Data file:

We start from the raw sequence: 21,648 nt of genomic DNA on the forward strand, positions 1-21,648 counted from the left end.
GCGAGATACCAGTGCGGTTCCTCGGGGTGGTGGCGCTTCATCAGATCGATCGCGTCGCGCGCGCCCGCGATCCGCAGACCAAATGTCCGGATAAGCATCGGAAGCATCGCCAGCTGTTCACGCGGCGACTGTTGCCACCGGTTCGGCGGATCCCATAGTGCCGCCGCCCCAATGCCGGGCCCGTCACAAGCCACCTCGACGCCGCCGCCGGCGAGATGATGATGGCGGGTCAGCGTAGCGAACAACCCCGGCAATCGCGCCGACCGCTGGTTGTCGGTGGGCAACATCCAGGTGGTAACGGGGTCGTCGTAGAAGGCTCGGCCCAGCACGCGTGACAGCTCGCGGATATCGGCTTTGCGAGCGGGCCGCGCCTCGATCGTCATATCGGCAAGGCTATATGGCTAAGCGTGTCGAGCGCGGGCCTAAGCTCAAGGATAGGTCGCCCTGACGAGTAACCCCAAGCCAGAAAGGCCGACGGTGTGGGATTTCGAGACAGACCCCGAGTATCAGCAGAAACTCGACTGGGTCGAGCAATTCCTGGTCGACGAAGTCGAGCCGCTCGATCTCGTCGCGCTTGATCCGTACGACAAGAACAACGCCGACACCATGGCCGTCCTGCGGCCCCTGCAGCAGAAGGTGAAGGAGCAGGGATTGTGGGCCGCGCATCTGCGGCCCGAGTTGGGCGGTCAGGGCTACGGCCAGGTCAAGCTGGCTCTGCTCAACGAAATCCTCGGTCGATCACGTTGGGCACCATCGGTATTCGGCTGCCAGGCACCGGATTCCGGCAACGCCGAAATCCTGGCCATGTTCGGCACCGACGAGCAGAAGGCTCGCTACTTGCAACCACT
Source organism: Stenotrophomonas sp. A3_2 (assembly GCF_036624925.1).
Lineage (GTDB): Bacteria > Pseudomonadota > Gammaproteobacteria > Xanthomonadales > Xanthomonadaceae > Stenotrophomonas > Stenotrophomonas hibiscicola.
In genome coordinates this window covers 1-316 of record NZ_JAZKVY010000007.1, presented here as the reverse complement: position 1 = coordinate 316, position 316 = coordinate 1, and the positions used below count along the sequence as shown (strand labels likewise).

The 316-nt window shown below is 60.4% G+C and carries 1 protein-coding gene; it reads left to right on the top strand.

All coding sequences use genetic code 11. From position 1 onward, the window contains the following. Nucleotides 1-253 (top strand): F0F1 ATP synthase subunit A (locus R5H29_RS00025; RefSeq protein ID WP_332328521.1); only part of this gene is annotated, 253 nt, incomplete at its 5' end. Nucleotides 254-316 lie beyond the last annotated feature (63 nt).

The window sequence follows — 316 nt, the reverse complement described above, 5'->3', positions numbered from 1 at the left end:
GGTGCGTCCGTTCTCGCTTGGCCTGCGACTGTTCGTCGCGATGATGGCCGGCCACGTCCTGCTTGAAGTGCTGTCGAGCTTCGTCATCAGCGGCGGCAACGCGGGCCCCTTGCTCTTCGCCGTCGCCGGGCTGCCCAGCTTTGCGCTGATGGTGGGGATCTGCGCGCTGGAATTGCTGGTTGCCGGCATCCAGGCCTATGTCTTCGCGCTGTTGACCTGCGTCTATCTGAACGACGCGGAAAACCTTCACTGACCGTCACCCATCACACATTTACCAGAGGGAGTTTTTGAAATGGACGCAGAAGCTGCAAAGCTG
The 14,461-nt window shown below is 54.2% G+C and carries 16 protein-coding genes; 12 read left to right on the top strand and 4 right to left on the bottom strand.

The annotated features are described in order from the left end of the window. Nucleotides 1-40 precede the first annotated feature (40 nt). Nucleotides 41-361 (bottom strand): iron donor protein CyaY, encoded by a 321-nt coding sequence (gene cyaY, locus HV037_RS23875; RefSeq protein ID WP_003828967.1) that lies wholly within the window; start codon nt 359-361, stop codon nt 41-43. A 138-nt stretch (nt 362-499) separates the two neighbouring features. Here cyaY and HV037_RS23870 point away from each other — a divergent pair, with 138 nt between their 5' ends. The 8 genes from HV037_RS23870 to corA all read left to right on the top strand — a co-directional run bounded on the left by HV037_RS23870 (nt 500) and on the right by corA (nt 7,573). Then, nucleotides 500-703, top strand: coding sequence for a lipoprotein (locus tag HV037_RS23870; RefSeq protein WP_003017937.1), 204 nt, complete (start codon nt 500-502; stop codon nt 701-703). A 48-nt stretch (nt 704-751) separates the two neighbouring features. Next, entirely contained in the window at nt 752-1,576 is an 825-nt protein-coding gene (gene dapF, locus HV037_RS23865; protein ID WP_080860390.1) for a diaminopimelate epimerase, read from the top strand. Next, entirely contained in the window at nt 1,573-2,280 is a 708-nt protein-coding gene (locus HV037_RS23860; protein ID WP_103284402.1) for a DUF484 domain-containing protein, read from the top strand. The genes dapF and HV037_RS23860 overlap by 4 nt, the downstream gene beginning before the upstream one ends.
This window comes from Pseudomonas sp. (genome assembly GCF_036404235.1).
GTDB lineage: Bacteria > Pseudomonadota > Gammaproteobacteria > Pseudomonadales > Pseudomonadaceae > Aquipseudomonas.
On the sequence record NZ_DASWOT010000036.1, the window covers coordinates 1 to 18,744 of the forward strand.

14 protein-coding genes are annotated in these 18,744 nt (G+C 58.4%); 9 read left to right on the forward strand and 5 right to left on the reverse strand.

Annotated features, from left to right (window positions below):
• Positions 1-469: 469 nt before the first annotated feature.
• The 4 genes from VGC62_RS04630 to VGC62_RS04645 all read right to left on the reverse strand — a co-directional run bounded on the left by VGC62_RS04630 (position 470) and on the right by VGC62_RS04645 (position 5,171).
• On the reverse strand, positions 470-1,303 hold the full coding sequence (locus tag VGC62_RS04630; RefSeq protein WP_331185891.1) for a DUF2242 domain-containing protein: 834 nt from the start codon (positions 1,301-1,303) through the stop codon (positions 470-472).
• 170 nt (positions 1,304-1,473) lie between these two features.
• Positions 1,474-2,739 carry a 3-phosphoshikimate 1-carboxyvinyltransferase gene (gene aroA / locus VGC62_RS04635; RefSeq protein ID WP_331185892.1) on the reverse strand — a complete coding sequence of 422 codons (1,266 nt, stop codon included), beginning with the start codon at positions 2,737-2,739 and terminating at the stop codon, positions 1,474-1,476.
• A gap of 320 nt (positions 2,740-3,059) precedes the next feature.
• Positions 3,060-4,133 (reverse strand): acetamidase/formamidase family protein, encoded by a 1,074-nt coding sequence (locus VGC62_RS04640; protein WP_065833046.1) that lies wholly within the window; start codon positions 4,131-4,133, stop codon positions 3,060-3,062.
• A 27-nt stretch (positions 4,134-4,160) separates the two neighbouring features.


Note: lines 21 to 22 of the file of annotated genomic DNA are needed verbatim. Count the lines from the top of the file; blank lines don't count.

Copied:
• Positions 1,474-2,739 carry a 3-phosphoshikimate 1-carboxyvinyltransferase gene (gene aroA / locus VGC62_RS04635; RefSeq protein ID WP_331185892.1) on the reverse strand — a complete coding sequence of 422 codons (1,266 nt, stop codon included), beginning with the start codon at positions 2,737-2,739 and terminating at the stop codon, positions 1,474-1,476.
• A gap of 320 nt (positions 2,740-3,059) precedes the next feature.